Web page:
For a materialist, I’m pretty idealistic (no, I’m not mocking Paramore). Maybe some of you, who have been reading my blog for a year, more or less, know that I think and write in swordlike words, plus innuendos. About consumerism, or being trendy or being cheesy or even about definite individuals. Like this, or this, or dozens more tweets and under-160-characters type of posts. I know a lot of people were offended. A few protested and countered, and some might disliked me silently (or maybe not, and it’s just me).
I maybe sound so skeptical, but it doesn’t mean that I never regret my words. It doesn’t mean that I’m happy being a cynical person. I try to tell my version of truth, but sometimes it turns me unwise.
I wish I were wiser.
And the best way, I can think, to be wise is trying to put myself in someone else’s shoes as much as possible.
Putting yourself in someone else’s shoes is an idiomatic expression.
It’s meaning is that you should consider other people’s circumstances before passing judgement or making conclusions about them. Figuratively, putting yourself in someone else’s shoes means stepping directly into their life and viewing a situation as if you were that person. Hence, you would understand their thoughts and actions.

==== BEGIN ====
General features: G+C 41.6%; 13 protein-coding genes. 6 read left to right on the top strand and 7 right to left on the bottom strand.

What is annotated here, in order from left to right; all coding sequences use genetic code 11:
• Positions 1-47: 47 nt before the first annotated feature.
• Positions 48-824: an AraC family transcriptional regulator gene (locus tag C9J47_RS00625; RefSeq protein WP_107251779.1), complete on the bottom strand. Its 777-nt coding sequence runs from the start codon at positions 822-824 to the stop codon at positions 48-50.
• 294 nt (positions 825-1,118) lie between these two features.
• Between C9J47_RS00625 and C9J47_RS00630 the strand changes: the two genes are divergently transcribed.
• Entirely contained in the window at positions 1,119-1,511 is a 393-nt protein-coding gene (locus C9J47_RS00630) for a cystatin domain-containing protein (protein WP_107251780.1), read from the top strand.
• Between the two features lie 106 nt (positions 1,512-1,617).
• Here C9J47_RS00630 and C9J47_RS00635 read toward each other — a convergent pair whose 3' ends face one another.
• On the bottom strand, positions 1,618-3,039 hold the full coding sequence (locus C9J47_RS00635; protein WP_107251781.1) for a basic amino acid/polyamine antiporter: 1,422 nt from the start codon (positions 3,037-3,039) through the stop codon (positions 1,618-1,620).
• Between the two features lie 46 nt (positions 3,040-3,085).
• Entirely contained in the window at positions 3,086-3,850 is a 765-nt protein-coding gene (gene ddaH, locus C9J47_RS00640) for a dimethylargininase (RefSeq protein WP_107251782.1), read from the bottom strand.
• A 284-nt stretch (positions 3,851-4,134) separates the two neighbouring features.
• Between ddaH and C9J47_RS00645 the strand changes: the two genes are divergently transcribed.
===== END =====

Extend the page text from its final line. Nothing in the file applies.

The lesson is that one should always consider other people’s perspectives before making conclusions. The expression most commonly applies to situations of conflict and judgement.
(very definitive definition from here)
To be wiser, maybe I have to try owning my own shoe shop.
So I can put myself in a lot of kinds of shoes.
Ugly brown boots, pink ballet flats, rubber flip-flops, cheapo fake Crocs ™, red stilettos, plain sneakers, old moccasin, fluffy slipper…
Ultra-expensive shoes of millionaires, or ultra-glamorous shoes of celebrities, are never affordable though. Too rich, and too popular, kind of shoes. Head over heels.
There, I can’t be any wiser.
“The idea of putting yourself in someone else’s shoes — that’s pretty basic. But staying conscious of that stuff helped me.”
– Don Freeman
(image from gettyimages.com)